A rare cause of cyanosis: Congenital methemoglobinemia
Congenital Methemoglobinemia is a rare condition that may mimic congenital heart diseases. There are two types of congenital Methemoglobinemia. The type I is usually benign. The enzyme deficiency is limited to red blood cells. Clinically, the patient presents cyanosis without neurological disorders. Whereas, in type II, cyanosis is associated with severe neurological impairment.

The patient is a 13-month-old girl, the first child of a first-degree consanguineous couple. The pregnancy was without complications. She was born at full term from vaginal delivery. Apgar's score was 9 at one minute and 10 at 5 minutes. Birth weight was 3300 g.

Since birth, parents noticed a cyanosis of the face that became more marked at the age of 5 months. Psychomotor development was normal. The infant was referred to our department by a general practitioner at the age of 13 months for exploration of cyanosis. The interview with the parents revealed that the mother worked in the manufacture of jewelry. The infant diet included vegetable purees containing carrots stored for more than 24 hours. The physical examination found normal weight, height, and head circumference. She had cyanosis.

Cardiac and pulmonary auscultation were both normal. The neurological examination was normal. Oxygen saturation was 94% in room air (she was crying). Chest X-ray and cardiac ultrasound were normal. The blood cell count showed polycythemia at 6 490 000/mm3, hemoglobin level was 12.7 g/dL. Electrophoresis of hemoglobin, renal, and hepatic status were normal. Methemoglobinemia and other differential diagnosis were considered such as congenital heart disease. The heart examination was normal.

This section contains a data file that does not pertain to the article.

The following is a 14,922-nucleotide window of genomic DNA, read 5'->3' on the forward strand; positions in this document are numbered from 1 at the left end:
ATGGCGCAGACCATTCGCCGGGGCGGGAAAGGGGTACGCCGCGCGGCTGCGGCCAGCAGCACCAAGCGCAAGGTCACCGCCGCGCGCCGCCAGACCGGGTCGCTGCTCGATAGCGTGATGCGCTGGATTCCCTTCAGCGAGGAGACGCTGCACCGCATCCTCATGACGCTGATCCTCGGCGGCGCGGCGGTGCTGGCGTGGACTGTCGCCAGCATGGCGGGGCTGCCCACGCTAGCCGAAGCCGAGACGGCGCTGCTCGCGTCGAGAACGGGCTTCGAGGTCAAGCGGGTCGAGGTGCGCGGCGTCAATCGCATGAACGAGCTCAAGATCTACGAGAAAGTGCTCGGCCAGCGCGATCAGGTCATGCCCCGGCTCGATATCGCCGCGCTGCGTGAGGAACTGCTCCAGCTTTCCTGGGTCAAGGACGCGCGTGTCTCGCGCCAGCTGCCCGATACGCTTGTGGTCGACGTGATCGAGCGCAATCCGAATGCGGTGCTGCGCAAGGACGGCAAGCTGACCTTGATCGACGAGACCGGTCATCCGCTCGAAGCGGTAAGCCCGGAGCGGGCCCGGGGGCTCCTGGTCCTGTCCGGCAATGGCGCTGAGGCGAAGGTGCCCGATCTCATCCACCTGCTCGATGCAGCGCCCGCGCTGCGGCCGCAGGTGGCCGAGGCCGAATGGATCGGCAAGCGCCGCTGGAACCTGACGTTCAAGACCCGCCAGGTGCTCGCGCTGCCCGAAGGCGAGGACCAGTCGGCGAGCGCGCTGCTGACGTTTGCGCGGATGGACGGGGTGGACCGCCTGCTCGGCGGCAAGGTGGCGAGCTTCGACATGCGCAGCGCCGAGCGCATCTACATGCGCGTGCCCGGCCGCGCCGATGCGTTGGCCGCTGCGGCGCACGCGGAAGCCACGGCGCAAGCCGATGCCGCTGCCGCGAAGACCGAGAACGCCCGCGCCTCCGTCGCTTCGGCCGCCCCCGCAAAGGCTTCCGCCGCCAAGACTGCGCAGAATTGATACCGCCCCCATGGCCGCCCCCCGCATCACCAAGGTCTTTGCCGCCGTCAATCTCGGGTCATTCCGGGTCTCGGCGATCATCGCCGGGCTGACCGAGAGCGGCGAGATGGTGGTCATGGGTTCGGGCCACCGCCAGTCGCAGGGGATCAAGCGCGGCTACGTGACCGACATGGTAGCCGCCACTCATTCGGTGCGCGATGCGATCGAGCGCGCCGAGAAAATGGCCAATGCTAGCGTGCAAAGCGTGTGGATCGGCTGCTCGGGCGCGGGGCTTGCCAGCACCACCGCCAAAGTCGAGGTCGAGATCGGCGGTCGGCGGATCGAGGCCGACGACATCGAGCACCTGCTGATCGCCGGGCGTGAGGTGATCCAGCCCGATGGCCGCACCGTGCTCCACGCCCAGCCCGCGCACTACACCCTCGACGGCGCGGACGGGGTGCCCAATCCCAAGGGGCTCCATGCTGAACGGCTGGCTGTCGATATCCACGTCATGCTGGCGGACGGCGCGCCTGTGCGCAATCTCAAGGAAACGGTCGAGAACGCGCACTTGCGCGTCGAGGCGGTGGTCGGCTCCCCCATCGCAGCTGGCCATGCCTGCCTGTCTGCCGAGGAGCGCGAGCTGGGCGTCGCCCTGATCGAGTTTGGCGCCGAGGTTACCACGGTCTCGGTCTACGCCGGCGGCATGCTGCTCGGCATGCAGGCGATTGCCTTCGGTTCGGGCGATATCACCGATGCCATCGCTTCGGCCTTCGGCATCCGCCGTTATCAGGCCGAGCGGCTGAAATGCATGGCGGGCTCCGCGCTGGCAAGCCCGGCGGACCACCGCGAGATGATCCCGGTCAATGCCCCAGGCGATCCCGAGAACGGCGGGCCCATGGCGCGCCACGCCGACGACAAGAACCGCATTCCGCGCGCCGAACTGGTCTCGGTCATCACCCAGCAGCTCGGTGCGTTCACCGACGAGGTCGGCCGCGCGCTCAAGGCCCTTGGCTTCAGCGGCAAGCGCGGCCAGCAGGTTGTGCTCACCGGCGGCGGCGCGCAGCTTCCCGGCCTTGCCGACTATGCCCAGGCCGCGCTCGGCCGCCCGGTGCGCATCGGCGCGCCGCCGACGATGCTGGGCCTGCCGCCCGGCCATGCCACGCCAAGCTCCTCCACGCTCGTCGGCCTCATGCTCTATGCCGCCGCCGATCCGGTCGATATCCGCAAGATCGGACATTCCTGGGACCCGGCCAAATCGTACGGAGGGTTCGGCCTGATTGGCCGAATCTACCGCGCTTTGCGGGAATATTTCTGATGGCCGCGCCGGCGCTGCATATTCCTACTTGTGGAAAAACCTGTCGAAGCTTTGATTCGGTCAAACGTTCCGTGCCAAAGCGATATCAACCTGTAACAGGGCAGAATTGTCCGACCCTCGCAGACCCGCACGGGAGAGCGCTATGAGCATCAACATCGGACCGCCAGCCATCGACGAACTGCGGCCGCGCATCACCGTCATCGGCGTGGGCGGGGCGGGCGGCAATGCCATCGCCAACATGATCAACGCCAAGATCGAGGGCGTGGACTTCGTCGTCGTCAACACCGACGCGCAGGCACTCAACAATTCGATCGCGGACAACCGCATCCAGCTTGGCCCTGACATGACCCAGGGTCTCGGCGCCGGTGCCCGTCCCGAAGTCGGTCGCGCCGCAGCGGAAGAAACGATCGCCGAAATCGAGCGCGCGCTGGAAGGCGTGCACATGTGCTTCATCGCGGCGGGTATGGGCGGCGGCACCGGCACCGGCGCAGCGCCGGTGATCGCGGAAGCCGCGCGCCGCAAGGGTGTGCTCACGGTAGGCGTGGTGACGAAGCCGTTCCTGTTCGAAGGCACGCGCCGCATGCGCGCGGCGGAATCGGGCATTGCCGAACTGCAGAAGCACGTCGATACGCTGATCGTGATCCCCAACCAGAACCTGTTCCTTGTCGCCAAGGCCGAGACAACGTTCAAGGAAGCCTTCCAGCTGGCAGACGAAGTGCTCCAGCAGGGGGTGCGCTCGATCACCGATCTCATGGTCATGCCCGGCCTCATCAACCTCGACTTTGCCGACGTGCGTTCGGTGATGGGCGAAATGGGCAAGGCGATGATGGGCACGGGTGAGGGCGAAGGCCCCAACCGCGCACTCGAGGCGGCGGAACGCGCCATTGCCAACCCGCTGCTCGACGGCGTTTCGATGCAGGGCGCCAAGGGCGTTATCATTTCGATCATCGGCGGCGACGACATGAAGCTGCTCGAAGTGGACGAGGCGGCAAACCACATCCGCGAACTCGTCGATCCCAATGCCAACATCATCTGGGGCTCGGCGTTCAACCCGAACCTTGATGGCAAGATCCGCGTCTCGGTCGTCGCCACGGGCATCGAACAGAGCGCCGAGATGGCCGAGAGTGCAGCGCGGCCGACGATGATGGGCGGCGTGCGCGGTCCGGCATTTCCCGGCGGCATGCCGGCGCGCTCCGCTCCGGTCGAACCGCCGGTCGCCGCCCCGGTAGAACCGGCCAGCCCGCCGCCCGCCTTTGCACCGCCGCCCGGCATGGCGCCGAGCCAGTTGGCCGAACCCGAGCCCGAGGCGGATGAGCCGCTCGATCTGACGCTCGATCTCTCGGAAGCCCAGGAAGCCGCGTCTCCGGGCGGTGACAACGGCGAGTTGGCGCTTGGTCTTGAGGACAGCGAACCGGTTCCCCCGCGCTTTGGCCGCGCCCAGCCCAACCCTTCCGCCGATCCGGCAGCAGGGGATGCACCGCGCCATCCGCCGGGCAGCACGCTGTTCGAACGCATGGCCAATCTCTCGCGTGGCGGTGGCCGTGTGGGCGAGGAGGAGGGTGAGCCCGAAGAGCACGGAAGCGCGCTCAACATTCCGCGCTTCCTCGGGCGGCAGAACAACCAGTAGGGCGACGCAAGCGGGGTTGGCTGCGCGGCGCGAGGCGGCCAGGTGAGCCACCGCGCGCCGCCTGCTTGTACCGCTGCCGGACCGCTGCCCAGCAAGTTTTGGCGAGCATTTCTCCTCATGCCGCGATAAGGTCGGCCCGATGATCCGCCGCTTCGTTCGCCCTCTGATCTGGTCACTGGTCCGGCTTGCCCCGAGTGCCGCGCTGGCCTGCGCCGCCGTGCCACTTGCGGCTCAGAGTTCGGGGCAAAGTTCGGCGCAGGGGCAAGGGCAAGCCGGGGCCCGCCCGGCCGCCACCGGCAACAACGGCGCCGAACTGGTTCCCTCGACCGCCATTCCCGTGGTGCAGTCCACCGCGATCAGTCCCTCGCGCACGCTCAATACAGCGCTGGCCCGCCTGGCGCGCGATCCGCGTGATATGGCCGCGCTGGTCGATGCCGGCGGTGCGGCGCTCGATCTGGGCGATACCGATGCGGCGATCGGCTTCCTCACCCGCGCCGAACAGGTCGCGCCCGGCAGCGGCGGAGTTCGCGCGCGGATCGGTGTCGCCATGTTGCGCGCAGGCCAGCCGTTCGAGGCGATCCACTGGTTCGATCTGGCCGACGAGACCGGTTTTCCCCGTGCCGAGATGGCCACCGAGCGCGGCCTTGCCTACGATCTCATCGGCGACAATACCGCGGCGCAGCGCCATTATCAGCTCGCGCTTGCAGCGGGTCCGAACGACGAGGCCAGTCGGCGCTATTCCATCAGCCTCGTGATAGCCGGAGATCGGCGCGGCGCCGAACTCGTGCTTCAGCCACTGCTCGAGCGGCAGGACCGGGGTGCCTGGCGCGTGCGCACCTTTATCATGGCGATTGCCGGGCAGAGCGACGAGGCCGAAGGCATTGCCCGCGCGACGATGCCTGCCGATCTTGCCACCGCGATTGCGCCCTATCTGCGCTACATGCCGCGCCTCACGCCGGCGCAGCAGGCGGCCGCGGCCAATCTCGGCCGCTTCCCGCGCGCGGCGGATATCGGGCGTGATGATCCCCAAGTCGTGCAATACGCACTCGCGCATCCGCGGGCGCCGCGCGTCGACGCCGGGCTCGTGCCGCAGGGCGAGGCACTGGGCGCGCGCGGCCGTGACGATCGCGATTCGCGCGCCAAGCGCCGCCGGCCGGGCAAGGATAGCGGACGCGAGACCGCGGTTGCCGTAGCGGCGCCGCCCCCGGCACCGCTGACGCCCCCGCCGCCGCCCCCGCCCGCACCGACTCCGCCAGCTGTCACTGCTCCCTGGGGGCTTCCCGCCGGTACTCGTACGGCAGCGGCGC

However, the level of methemoglobin was very high. It was measured at 39.4% confirming the diagnosis. A specialized investigation concerning the products handled by the mother excluded a toxic cause. The correction of the methods of preparation and conservation of the diet did not improve the cyanosis. The diagnosis of recessive congenital methemoglobinemia type I was strongly suspected. The determination of the enzymatic activity of NADH cytochrome b5 reductase and DNA sequencing is not available in Tunisia. She did not develop neurological impairment on outcome, which improve the diagnosis of congenital methemoglobinemia type I.

The patient received an intravenous infusion of 1.2 mg per kg of methylene blue (MB) after eliminating glucose 6 dehydrogenase deficiency. Cyanosis disappeared immediately. The methemoglobin level dropped to 2.6%. Dietary measures were explained to parents. Four days after the medication, cyanosis reappeared, the methemoglobin level increased to 38.4%.

The patient received a second intravenous infusion of MB and then was put on vitamin C at a dose of 500 mg per day orally. After a 6 months of follow-up and vitamin C treatment, there was a clear improvement. She has mild cyanosis on exercise. Methemoglobin level was 10.9%. She showed no side effects of treatment.

Source: https://onlinelibrary.wiley.com/doi/10.1002/ccr3.4422?af=R
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